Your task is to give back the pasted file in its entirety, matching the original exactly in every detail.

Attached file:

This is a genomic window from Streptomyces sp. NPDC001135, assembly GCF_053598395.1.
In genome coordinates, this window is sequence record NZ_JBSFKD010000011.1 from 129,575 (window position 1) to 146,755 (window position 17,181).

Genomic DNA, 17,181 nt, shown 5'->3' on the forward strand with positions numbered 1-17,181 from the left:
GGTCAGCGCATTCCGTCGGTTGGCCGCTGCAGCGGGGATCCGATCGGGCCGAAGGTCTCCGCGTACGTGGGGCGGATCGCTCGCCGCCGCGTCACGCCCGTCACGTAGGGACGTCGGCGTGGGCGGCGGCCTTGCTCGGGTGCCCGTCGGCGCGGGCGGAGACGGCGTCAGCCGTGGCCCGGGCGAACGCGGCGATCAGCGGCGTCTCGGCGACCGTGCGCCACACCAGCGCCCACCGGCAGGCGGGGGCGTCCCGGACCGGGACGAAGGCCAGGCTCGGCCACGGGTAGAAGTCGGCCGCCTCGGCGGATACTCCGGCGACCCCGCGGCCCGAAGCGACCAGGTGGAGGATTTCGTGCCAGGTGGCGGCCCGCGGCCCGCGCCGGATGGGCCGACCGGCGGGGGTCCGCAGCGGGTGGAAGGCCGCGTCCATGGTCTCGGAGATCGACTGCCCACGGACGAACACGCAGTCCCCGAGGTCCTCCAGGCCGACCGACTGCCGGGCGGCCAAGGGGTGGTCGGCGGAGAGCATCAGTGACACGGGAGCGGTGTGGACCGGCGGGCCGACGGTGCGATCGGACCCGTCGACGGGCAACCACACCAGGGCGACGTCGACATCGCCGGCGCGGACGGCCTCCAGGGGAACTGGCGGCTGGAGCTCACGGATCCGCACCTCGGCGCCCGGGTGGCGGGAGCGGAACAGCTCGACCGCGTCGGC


This is a genomic window from Streptomyces sp. NPDC001135, assembly GCF_053598395.1.
In genome coordinates, this window is sequence record NZ_JBSFKD010000011.1 from 129,575 (window position 1) to 146,755 (window position 17,181).

Genomic DNA, 17,181 nt, shown 5'->3' on the forward strand with positions numbered 1-17,181 from the left:
GGTCAGCGCATTCCGTCGGTTGGCCGCTGCAGCGGGGATCCGATCGGGCCGAAGGTCTCCGCGTACGTGGGGCGGATCGCTCGCCGCCGCGTCACGCCCGTCACGTAGGGACGTCGGCGTGGGCGGCGGCCTTGCTCGGGTGCCCGTCGGCGCGGGCGGAGACGGCGTCAGCCGTGGCCCGGGCGAACGCGGCGATCAGCGGCGTCTCGGCGACCGTGCGCCACACCAGCGCCCACCGGCAGGCGGGGGCGTCCCGGACCGGGACGAAGGCCAGGCTCGGCCACGGGTAGAAGTCGGCCGCCTCGGCGGATACTCCGGCGACCCCGCGGCCCGAAGCGACCAGGTGGAGGATTTCGTGCCAGGTGGCGGCCCGCGGCCCGCGCCGGATGGGCCGACCGGCGGGGGTCCGCAGCGGGTGGAAGGCCGCGTCCATGGTCTCGGAGATCGACTGCCCACGGACGAACACGCAGTCCCCGAGGTCCTCCAGGCCGACCGACTGCCGGGCGGCCAAGGGGTGGTCGGCGGAGAGCATCAGTGACACGGGAGCGGTGTGGACCGGCGGGCCGACGGTGCGATCGGACCCGTCGACGGGCAACCACACCAGGGCGACGTCGACATCGCCGGCGCGGACGGCCTCCAGGGGAACTGGCGGCTGGAGCTCACGGATCCGCACCTCGGCGCCCGGGTGGCGGGAGCGGAACAGCTCGACCGCGTCGGC